AP — Democratic presidential hopeful Barack Obama's Oregon campaign says it will continue its push to sign up new voters for the November election, an effort that could help produce the largest number of voters ever registered for an Oregon election.
So far this year Democrats have added 122,518 registered voters statewide, mainly because of the heated May primary race between Obama and Hillary Clinton and the Obama campaign's intensive effort to register new voters. Republicans have lost 13,349 voters since the start of the year.
At a news briefing Monday, Obama's state director, Rob Hill, said the 700,000 eligible but unregistered voters in Oregon will be a key campaign focus in the weeks ahead.
"If we saw 100,000 new Democrats between the primary the general election, we'd be feeling pretty good," Hill said.
If it's achieved, that number of new Democrats alone would push total overall registration past the 2.14 million record that was set in the 2004 presidential election, in which Democrat John Kerry defeated President Bush to win Oregon's seven electoral votes.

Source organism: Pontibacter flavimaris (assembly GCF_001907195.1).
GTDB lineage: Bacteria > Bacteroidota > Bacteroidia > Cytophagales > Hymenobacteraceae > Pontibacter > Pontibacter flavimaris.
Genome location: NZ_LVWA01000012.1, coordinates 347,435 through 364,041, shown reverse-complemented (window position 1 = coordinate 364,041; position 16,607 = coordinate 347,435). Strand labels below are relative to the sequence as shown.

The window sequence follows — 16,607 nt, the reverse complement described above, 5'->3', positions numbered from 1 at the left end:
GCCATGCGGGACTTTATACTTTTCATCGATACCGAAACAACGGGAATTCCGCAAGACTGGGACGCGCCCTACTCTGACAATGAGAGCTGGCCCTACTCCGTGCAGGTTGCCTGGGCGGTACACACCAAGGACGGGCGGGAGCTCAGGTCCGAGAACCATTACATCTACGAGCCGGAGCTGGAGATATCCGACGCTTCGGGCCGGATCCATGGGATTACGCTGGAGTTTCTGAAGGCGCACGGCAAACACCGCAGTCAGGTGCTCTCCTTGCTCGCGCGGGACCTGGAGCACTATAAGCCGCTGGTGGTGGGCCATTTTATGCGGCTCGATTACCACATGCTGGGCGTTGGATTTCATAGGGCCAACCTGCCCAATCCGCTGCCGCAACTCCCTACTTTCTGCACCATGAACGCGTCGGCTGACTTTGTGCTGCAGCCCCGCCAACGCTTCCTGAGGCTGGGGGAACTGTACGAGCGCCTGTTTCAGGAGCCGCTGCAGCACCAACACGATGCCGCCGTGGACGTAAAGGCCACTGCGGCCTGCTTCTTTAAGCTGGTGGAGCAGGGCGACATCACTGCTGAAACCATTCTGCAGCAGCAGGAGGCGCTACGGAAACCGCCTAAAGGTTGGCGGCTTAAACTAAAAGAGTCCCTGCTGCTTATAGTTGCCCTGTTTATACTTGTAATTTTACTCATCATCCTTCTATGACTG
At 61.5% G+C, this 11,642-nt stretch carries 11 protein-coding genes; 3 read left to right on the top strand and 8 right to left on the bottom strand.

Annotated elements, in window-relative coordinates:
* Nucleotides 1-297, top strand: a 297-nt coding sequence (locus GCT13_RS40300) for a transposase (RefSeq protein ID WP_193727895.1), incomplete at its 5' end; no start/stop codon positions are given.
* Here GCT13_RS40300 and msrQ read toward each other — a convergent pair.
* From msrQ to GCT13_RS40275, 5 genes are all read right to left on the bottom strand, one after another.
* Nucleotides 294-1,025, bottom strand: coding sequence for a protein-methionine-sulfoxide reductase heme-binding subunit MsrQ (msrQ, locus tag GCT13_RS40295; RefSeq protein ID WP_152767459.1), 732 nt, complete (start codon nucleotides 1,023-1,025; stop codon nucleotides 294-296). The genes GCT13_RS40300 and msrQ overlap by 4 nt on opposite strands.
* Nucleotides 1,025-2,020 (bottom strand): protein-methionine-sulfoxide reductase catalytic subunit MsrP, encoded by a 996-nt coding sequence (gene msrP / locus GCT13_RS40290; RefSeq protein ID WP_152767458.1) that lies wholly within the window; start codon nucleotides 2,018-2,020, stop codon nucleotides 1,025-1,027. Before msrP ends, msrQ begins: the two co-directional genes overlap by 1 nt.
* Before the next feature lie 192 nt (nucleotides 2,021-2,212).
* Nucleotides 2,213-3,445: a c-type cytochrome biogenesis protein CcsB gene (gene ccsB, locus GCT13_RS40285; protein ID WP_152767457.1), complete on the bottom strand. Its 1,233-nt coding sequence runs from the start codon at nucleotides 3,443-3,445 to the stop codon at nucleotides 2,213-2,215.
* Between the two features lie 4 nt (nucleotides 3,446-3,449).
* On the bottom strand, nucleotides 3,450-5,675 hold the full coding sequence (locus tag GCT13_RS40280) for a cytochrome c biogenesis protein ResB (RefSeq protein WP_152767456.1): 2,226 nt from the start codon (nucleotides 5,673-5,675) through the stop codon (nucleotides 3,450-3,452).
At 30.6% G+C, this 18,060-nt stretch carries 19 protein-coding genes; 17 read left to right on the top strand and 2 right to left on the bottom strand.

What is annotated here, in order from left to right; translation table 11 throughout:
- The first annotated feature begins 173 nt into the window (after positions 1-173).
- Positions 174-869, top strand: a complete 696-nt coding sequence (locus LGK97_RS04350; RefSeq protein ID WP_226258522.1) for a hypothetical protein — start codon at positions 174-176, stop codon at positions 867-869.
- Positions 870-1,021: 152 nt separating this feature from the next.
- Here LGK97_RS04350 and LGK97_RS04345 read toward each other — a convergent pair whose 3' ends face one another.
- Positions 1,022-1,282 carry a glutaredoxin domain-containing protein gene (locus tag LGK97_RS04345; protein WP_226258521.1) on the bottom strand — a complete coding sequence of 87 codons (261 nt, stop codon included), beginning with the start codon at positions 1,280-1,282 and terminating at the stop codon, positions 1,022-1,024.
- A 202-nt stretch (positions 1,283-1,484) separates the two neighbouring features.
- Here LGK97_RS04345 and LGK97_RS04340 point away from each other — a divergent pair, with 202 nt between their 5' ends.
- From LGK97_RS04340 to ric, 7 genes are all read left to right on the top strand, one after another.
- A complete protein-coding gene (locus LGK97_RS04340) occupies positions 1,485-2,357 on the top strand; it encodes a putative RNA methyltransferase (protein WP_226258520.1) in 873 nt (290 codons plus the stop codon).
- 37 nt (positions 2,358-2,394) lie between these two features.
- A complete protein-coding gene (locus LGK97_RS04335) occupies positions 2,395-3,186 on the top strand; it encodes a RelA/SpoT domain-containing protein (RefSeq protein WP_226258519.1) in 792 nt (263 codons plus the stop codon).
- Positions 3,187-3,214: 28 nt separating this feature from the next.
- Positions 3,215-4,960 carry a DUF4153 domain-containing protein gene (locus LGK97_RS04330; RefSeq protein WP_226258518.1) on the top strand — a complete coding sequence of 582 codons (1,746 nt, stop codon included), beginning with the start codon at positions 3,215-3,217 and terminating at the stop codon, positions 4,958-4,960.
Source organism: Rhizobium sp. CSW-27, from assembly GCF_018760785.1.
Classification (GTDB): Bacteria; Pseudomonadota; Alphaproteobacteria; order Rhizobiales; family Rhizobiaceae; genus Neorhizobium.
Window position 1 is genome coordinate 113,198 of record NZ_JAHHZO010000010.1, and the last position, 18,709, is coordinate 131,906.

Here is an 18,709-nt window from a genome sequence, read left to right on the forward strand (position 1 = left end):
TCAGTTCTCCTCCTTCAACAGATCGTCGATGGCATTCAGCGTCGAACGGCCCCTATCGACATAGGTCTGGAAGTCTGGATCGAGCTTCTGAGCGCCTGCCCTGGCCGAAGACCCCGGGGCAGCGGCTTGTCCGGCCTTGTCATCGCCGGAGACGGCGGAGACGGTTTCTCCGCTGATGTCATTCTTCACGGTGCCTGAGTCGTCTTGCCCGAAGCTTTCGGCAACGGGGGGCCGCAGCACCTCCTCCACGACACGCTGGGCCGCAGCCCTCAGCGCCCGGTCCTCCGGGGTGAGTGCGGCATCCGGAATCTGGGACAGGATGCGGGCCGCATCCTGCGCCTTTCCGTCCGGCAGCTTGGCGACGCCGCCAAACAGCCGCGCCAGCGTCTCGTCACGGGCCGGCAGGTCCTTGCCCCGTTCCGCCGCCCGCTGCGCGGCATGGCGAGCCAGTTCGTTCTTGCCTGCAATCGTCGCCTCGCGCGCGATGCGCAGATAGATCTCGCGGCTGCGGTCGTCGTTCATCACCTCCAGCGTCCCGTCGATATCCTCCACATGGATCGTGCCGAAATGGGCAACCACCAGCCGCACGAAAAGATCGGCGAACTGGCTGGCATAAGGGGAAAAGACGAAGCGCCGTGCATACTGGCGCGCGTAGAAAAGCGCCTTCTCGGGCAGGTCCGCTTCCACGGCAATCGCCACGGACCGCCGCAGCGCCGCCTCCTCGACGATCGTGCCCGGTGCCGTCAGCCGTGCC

If current trends continue "we could certainly reach that level by the Oct. 14 registration deadline," said Don Hamilton, spokesman for the Oregon secretary of state's office.
As of right now, Democrats make up 43 percent of registered voters in Oregon while Republicans account for 33 percent. The rest are registered as third-party or nonaffiliated voters.